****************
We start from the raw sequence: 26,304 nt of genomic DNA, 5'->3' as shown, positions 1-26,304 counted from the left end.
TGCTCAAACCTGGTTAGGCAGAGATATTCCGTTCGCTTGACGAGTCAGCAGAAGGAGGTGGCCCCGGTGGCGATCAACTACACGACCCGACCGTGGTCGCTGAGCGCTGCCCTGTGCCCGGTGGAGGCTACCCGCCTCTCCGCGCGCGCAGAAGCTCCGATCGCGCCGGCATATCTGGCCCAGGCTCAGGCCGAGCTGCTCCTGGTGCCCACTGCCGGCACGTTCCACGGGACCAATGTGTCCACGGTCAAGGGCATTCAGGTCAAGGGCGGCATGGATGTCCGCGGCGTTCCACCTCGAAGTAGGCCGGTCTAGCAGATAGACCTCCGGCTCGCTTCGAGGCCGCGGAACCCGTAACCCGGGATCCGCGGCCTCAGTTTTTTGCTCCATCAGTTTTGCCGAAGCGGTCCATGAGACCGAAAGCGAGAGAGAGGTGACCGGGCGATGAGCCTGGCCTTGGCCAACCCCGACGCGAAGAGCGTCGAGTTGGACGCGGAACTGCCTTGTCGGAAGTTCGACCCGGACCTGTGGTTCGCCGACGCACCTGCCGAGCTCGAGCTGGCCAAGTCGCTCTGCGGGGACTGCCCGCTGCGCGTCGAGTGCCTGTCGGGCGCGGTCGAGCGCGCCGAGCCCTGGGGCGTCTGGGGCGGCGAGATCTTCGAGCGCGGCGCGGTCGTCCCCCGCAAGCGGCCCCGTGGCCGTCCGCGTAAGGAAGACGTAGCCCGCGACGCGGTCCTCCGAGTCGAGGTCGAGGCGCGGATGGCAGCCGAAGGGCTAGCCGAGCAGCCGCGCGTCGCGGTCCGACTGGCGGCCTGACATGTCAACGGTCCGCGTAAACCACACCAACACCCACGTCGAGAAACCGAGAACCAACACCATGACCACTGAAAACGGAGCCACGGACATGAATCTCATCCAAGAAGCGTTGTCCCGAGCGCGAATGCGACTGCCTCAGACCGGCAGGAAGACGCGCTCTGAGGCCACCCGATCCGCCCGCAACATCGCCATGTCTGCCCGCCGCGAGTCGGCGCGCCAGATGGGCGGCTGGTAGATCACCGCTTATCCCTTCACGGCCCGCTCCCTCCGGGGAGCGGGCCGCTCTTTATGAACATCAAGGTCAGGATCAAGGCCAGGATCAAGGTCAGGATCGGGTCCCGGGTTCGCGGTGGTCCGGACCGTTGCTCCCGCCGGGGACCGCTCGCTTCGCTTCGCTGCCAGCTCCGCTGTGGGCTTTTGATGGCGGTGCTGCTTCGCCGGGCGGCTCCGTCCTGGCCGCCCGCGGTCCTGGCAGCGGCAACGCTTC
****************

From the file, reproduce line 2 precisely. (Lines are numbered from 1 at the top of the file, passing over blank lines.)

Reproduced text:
TGCTCAAACCTGGTTAGGCAGAGATATTCCGTTCGCTTGACGAGTCAGCAGAAGGAGGTGGCCCCGGTGGCGATCAACTACACGACCCGACCGTGGTCGCTGAGCGCTGCCCTGTGCCCGGTGGAGGCTACCCGCCTCTCCGCGCGCGCAGAAGCTCCGATCGCGCCGGCATATCTGGCCCAGGCTCAGGCCGAGCTGCTCCTGGTGCCCACTGCCGGCACGTTCCACGGGACCAATGTGTCCACGGTCAAGGGCATTCAGGTCAAGGGCGGCATGGATGTCCGCGGCGTTCCACCTCGAAGTAGGCCGGTCTAGCAGATAGACCTCCGGCTCGCTTCGAGGCCGCGGAACCCGTAACCCGGGATCCGCGGCCTCAGTTTTTTGCTCCATCAGTTTTGCCGAAGCGGTCCATGAGACCGAAAGCGAGAGAGAGGTGACCGGGCGATGAGCCTGGCCTTGGCCAACCCCGACGCGAAGAGCGTCGAGTTGGACGCGGAACTGCCTTGTCGGAAGTTCGACCCGGACCTGTGGTTCGCCGACGCACCTGCCGAGCTCGAGCTGGCCAAGTCGCTCTGCGGGGACTGCCCGCTGCGCGTCGAGTGCCTGTCGGGCGCGGTCGAGCGCGCCGAGCCCTGGGGCGTCTGGGGCGGCGAGATCTTCGAGCGCGGCGCGGTCGTCCCCCGCAAGCGGCCCCGTGGCCGTCCGCGTAAGGAAGACGTAGCCCGCGACGCGGTCCTCCGAGTCGAGGTCGAGGCGCGGATGGCAGCCGAAGGGCTAGCCGAGCAGCCGCGCGTCGCGGTCCGACTGGCGGCCTGACATGTCAACGGTCCGCGTAAACCACACCAACACCCACGTCGAGAAACCGAGAACCAACACCATGACCACTGAAAACGGAGCCACGGACATGAATCTCATCCAAGAAGCGTTGTCCCGAGCGCGAATGCGACTGCCTCAGACCGGCAGGAAGACGCGCTCTGAGGCCACCCGATCCGCCCGCAACATCGCCATGTCTGCCCGCCGCGAGTCGGCGCGCCAGATGGGCGGCTGGTAGATCACCGCTTATCCCTTCACGGCCCGCTCCCTCCGGGGAGCGGGCCGCTCTTTATGAACATCAAGGTCAGGATCAAGGCCAGGATCAAGGTCAGGATCGGGTCCCGGGTTCGCGGTGGTCCGGACCGTTGCTCCCGCCGGGGACCGCTCGCTTCGCTTCGCTGCCAGCTCCGCTGTGGGCTTTTGATGGCGGTGCTGCTTCGCCGGGCGGCTCCGTCCTGGCCGCCCGCGGTCCTGGCAGCGGCAACGCTTC